Google and Microsoft are buying more power to make their data centers greener

Overview: Google and Microsoft are two of the largest cloud-focused companies in the world, always competing to win more customers in the enterprise space. There is one thing, however, that both companies agree on: the need to radically change the environmental impact that their ever-growing data centers have on the world.

The path to a more environmentally sustainable cloud business is paved with new agreements to access renewable sources of clean energy. Google and Microsoft are indeed very busy buying new clean energy for their European operations, with the overall goal of becoming completely carbon-free in just a few years.

Google recently announced a new power purchase agreement (PPA) with Engie, a utility company based in France, to receive 100 megawatts (MW) of renewable energy from an offshore wind farm in Scotland. The new power will go to support Mountain View’s UK operations, bringing the company closer to a carbon-free organization – at least in Europe.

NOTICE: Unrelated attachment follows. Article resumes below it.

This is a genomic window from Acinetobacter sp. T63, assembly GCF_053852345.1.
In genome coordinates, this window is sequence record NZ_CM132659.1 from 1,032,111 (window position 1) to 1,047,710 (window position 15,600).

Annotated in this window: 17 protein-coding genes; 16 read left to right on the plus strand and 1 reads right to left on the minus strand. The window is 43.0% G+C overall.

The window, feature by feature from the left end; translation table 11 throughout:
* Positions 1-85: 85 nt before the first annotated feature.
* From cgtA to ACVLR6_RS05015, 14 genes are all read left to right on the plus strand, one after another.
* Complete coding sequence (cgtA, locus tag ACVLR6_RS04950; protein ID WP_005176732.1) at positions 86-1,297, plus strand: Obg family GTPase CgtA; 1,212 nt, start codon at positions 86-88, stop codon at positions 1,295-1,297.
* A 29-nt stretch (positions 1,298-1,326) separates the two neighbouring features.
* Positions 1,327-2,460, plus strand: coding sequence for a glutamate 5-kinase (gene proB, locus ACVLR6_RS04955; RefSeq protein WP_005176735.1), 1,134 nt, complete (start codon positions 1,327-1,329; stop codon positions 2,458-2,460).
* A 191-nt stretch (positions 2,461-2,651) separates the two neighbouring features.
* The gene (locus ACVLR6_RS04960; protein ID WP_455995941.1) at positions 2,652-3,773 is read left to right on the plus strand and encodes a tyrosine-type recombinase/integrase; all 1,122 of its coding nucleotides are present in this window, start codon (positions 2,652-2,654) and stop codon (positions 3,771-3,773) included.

Google plans to use exclusively renewable energy sources for its UK offices and cloud regions by 2030 and with Engie’s latest PPA the company expects to be 90% carbon free by 2025 According to Google EMEA President Matt Brittin, people across the UK and Europe are increasingly concerned about climate change and energy sources.

Brittin said Google shares the same concerns and believes technology will play an important role in solving the energy problem by reducing its own emissions and helping others reduce theirs. Previously, Google struck a deal with SoftBank/SB Energy to get 900 MW of solar power for a meeting center in Texas.

Microsoft is also aware of the environmental impact of its cloud data centers, and the company is also committed to improving the situation in Europe and elsewhere. The Redmond-based giant has announced a new PPA to supply 900MW of renewable energy to its Irish data centers, bringing the total (green) number of its European capacity to more than 10 gigawatts (GW).

Microsoft has not provided any information on new energy suppliers in Ireland but according to other sources the new deal involves Statkraft (Norway) and Energia Group (Ireland). Renewable energy comes from a mix of wind and solar power plants, and Microsoft plans to make its Irish data centers 100% carbon-free by 2025. Previously, Redmond signed a 20-year contract with AES Corporation to manage its California-based data centers on renewable sources.

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